What if we could improve patient outcomes by using automated systems to administer just the right amount of medication at the right time to patients in intensive care units?
Intravenous (IV) medication preparation, administration and management is complex, and many errors are routinely made. Highly automated technology, and technology that takes decisions independently of healthcare professionals, could help to provide personalised treatments while reducing errors.
Considering IV medication management within an intensive care unit, the challenge is focused on three areas:
- What kinds of safety assurance do patients, healthcare professionals and regulators require?
- How well are current safety assurance methods able to evaluate highly automated intravenous infusion technology?
- Can these methods form the basis for assurance strategies that are able to satisfy the assurance needs of the different stakeholders?
“It is only natural that patients and their relatives have concerns where autonomous devices are used in a medical setting. I hope that patient involvement in the project helped to allay these concerns, because there is a real and vital need for this technology in the treatment of patients in ICU.” Howard Grundy, patient’s relative
The focus of the study was the clinical system rather than the technology as such, and it looked at safety assurance challenges at the intersection of engineering and human factors.
Four use scenarios at different levels of automation and autonomy were identified. These were used to explore stakeholder perceptions about risk, handover, and the investigation of adverse events involving autonomous infusion devices.
Three complementary analysis approaches (Functional Resonance Analysis Method, Systematic
Human Error Reduction and Prediction Approach, NHS Digital SMART approach) were used to explore the safety issues around the use of autonomous infusion technology in intensive care.
The project has made six recommendations aimed at technology developers, healthcare providers and regulators:
- Developers should consider patient experience and the impact on the patient-clinician relationship.
- Adoption of RAS should be accompanied by training to enable clinicians to maintain core clinical skills, and to educate clinicians about limitations of AI.
- Healthcare providers should consider the introduction of new AI specialist roles.
- Hazard analysis should be performed at the level of the clinical pathway or clinical system.
- Developers should design for situation awareness, handover between clinicians and RAS, and human performance variability.
- Regulators should promote existing best practices and establish an integrated safety governance framework for AI regulation in healthcare.
During the course of the project, the team established collaborations and partnerships with a number of bodies, including Chartered Institute of Ergonomics and Human Factors, NHSX and BSI, where these recommendations will be considered further.
“The work on human factors in the design and use of autonomous infusion pumps provided a concrete, real world use case to focus The Chartered Institute of Ergonomics and Human Factors (CIEHF) contribution in the area of digital health and artificial intelligence. We have now established an active community of ergonomists, clinicians, technology developers and regulators. They are continuing to build national and international partnerships to provide guidance on current issues such as the role of AI in addressing global health inequalities.” Dr Noorzaman Rashid, CEO Chartered Institute of Ergonomics and Human Factors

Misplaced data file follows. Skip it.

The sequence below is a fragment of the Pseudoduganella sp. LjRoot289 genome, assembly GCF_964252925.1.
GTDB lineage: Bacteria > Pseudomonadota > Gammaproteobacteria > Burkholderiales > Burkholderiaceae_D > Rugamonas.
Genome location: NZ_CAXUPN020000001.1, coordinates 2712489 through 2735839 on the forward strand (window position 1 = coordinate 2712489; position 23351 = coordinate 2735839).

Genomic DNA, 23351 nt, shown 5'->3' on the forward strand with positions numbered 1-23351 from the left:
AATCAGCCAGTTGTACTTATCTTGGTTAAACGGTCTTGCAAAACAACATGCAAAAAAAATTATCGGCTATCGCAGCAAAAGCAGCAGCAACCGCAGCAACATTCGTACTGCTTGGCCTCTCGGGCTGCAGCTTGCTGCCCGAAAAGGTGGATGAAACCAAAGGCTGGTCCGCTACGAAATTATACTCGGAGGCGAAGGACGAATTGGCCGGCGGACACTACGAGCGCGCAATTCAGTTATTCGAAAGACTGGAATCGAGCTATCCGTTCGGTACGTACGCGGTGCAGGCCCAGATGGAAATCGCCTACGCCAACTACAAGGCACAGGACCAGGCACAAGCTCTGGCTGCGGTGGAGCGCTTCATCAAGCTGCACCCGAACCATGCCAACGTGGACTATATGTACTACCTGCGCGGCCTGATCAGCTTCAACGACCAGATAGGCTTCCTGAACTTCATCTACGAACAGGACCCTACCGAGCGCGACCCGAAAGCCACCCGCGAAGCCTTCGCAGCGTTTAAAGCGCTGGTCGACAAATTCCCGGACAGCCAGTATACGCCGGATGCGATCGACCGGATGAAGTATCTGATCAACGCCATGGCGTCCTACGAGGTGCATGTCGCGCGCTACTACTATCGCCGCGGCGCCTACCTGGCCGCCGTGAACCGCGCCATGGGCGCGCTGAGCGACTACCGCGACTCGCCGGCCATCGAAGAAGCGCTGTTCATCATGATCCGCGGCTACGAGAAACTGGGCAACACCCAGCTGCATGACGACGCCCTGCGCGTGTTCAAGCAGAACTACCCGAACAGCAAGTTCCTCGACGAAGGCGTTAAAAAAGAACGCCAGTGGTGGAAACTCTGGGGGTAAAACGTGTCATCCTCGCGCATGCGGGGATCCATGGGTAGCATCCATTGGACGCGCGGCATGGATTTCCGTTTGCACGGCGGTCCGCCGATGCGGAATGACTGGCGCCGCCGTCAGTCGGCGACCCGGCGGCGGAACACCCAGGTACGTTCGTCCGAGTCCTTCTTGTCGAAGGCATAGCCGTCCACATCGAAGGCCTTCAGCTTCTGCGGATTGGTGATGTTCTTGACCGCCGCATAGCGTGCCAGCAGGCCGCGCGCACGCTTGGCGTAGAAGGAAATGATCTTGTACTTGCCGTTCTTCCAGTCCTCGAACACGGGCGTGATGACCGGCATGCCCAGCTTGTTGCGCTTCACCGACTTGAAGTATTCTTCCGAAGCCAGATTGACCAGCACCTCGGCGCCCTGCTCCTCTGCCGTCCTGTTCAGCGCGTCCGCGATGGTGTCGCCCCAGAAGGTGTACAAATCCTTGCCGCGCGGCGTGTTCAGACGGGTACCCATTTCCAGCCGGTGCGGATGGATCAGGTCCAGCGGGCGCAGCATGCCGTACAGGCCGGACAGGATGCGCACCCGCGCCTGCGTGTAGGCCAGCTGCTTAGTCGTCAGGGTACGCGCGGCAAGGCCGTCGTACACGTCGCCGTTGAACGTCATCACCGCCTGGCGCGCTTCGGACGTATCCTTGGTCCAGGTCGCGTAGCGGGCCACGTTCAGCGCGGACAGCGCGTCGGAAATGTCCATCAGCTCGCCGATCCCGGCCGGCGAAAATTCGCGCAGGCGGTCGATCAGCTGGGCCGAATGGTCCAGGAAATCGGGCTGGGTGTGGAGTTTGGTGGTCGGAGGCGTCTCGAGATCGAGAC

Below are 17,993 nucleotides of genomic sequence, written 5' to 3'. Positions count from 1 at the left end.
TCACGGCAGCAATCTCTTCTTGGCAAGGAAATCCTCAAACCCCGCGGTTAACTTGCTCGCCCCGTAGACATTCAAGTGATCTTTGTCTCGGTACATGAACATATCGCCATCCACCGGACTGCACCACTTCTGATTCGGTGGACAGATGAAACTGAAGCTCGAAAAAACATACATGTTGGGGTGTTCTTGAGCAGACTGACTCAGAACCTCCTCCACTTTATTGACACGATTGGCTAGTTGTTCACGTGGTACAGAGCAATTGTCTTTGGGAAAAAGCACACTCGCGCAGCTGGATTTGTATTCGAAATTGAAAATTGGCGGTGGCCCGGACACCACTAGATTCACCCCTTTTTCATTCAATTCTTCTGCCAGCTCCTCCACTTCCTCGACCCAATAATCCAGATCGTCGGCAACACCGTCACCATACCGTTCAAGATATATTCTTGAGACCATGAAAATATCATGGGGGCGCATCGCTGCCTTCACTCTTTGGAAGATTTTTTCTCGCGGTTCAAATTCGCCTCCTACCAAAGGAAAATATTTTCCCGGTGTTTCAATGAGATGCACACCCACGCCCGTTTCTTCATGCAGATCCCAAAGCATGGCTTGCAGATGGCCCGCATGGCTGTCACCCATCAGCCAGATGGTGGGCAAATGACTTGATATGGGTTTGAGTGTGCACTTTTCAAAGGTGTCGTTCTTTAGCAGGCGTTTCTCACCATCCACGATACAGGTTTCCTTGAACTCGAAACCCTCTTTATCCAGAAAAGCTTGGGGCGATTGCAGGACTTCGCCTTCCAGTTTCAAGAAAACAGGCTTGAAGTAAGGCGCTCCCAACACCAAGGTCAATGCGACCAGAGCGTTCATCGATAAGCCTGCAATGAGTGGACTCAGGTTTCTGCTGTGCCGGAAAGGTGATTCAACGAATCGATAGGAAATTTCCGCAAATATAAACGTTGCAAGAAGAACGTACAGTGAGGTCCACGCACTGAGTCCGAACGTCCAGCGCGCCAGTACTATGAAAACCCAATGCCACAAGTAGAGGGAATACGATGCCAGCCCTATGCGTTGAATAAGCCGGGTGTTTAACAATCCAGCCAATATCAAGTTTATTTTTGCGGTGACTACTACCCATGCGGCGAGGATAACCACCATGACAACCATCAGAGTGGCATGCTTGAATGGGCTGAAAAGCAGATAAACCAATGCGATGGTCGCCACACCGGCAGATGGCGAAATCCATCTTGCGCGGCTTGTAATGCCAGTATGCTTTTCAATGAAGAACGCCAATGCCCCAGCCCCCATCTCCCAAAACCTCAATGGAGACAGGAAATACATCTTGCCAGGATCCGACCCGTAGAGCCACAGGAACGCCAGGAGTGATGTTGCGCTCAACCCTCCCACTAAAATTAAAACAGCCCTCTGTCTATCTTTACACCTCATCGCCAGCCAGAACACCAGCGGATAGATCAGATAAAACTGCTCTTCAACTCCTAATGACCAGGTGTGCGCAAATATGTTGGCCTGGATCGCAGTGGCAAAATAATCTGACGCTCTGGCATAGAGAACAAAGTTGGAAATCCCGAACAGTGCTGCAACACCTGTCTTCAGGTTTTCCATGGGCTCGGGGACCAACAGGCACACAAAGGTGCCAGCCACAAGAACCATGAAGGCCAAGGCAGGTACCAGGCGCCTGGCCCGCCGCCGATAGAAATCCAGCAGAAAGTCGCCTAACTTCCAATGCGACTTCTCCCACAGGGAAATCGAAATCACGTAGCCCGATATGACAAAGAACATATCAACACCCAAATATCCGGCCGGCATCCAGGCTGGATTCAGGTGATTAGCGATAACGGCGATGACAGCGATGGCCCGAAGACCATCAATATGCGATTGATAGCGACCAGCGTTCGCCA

Body of Knowledge guidance
- 1.1 Identifying hazards
- 1.1.2 Defining the operating environment
- 1.1.3 Defining operating scenarios
- 1.2 Identifying hazardous system behaviour
- 1.2.1 Considering human-machine interaction
- 1.3.1 Validation of safety requirements
- 2.6 Handling change during operation
- 14 April 2019 FT article "Autonomous machines: industry grapples with Boeing lessons" (interview with Mark Sujan - content requires paid for access)
- April 2019 The Ergonomist "Using AI in patient care" Mark Sujan and Dominic Furniss
Presentations, papers and books
- Sujan, M. "Muddling through in the intensive care unit – A FRAM analysis of intravenous infusion management" in Braithwaite, Hollnagel, Hunte. Resilient Health Care, Volume 6. pp. 101 – 106. CRC Press, 2021
- Furniss, D., Nelson, D., Habli, I., White, S., Elliott, M. Reynolds, N., and Sujan, M. "Using FRAM to explore sources of performance variability in intravenous infusion administration in ICU: A non-normative approach to systems contradictions" Elsevier Applied Ergonomics, July 2020
- Sujan, M., Furniss, D., Grundy, K., Grundy, H., Nelson, D., Elliott, M., White, S., Habli, I., and Reynolds, N. “Human factors challenges for the safe use of AI in patient care.” BMJ Health and Care Informatics, 2019
- Safety and Security Culture: human factors of using AI in patient care - presentation at safety-meets-security, Stuttgart, November 2019
- Critical Barriers to Safety Assurance and Regulation of Autonomous Medical Systems, 29th European Safety and Reliability Conference (ESREL), September 2019
- Podcast - What role does design play in the mistakes we make? Dominic Furniss discusses his work to reduce human error through better design and procedures. 24 June 2019
- Using AI in Patient Care. Presentation at Risk and Safety Society (SaRS), London, 22 May 2019
- Safety of AI in healthcare. Presentation at EWICS meeting, Newcastle, 24 April 2009